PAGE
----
Baker Tilly warns East Anglia’s importers to prepare for EU customs changes

Anne Holt of Baker Tilly.

Anne Holt of Baker Tilly. - Credit: Archant

East Anglia’s many ports and logistics businesses are being advised to prepare for new European Union customs duty arrangements which come into force next year.

From May 1, 2016, the current regime will be replaced by the new European Union Customs Code, under which, according to accountants Baker Tilly, importers can expect changes including an increase in the financial guarantee required.

The absence of Authorised Economic Operator (AEO) accreditation may also result in additional cost, and changes are also likely in the duty liability of royalty payments and customs valuation.

Anne Holt, indirect tax partner at Baker Tilly East Anglia, said: “Given the number of ports and logistics operators across East Anglia, these changes are going to have a significant impact on many of the region’s importers.

“All importers need to take action now to identify key areas of uncertainty and to consider potential risks and opportunities. Some importers will find they will need to change the way they manage their supply chain. Others will find they will need to obtain Authorised Economic Operator authorisation.”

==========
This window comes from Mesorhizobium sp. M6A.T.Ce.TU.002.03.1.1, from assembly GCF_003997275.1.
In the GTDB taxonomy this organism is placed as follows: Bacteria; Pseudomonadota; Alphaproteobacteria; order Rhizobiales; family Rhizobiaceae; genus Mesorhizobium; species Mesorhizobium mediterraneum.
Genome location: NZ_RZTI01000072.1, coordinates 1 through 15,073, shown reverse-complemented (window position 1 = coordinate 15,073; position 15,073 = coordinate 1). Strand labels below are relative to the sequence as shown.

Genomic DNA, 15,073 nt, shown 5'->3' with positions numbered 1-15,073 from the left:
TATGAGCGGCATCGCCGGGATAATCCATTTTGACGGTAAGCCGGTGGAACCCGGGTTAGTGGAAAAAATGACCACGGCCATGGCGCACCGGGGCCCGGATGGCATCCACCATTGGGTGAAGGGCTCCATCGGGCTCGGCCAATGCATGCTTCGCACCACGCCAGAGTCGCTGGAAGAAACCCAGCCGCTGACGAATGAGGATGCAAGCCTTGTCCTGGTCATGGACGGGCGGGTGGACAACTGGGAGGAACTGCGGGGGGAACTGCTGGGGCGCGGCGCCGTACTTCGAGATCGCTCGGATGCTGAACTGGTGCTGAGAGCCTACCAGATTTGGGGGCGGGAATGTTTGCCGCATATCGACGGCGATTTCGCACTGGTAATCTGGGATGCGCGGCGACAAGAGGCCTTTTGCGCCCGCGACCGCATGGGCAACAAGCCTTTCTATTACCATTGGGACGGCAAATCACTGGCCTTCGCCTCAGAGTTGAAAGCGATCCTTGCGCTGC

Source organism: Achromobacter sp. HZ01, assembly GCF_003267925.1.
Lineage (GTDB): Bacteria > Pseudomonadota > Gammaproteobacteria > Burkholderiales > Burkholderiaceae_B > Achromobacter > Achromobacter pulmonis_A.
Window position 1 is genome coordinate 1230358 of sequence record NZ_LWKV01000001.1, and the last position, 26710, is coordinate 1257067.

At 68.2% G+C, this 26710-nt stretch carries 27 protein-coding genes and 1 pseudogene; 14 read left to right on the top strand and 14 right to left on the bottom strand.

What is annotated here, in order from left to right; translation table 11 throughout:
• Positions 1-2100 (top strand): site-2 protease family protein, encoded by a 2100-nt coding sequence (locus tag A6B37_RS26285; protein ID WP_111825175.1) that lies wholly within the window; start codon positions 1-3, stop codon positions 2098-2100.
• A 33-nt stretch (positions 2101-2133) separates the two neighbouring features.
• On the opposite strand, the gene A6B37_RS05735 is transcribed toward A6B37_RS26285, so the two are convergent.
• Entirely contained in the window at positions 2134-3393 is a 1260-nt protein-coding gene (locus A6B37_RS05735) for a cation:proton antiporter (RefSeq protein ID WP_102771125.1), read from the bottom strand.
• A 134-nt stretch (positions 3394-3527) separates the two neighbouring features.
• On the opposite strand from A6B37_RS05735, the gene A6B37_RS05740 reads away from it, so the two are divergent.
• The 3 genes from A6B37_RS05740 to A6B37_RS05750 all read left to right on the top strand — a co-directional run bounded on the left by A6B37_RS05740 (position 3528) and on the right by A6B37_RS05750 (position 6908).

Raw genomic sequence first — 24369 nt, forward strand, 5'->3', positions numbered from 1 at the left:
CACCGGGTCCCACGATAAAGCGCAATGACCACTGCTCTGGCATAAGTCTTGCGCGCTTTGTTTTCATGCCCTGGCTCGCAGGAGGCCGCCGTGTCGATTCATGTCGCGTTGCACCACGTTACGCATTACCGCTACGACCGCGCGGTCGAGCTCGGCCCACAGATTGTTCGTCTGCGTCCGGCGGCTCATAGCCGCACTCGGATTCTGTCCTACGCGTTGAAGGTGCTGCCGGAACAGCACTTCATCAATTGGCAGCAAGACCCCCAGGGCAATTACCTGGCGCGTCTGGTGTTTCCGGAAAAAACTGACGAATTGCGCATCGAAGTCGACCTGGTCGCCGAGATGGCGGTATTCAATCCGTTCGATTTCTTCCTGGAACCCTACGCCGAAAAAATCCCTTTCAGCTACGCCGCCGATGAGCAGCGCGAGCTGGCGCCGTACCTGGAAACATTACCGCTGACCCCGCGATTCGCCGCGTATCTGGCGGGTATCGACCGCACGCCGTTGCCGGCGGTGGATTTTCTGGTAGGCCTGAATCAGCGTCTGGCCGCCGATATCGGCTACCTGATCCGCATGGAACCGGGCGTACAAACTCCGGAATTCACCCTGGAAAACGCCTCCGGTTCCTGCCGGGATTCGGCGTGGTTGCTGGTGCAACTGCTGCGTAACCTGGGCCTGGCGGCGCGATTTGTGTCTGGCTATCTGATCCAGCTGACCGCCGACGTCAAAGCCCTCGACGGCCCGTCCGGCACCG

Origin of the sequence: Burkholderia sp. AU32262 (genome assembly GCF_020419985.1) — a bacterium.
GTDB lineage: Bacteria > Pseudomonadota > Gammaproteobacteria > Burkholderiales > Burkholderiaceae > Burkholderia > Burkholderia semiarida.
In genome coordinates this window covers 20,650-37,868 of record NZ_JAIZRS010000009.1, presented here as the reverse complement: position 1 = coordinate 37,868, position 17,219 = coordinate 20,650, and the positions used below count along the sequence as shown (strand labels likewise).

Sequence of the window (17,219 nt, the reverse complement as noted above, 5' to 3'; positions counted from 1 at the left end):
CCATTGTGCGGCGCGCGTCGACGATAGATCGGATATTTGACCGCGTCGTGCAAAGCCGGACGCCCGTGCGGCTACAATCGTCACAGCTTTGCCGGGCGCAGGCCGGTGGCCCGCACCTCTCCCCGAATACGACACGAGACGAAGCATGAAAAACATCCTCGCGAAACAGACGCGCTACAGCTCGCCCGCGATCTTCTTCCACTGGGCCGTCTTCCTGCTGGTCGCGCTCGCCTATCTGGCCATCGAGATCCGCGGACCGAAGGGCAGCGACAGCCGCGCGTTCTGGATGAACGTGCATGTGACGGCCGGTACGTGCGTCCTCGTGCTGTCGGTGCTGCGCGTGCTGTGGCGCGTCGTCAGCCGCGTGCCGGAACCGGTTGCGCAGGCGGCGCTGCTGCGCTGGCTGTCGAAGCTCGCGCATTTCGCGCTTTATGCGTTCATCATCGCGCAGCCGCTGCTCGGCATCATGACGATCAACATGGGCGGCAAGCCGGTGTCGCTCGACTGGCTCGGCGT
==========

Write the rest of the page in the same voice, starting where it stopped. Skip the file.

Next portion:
She added: “Careful preparation is required as our recent experiences have highlighted the significant impact on margins that any mistakes in customs duty can have on a business. This can be from incorrect valuations on products leading to a deficit of duty being paid to reliefs for rejected or returned goods not being appropriately claimed.

“Many businesses successfully use import agencies to clear goods. However, whilst diligent, the speed of clearance is usually a priority and if any customs duty is due, responsibility lies with the business. It is therefore important to review your arrangements to ensure you accurately account for customs duty.”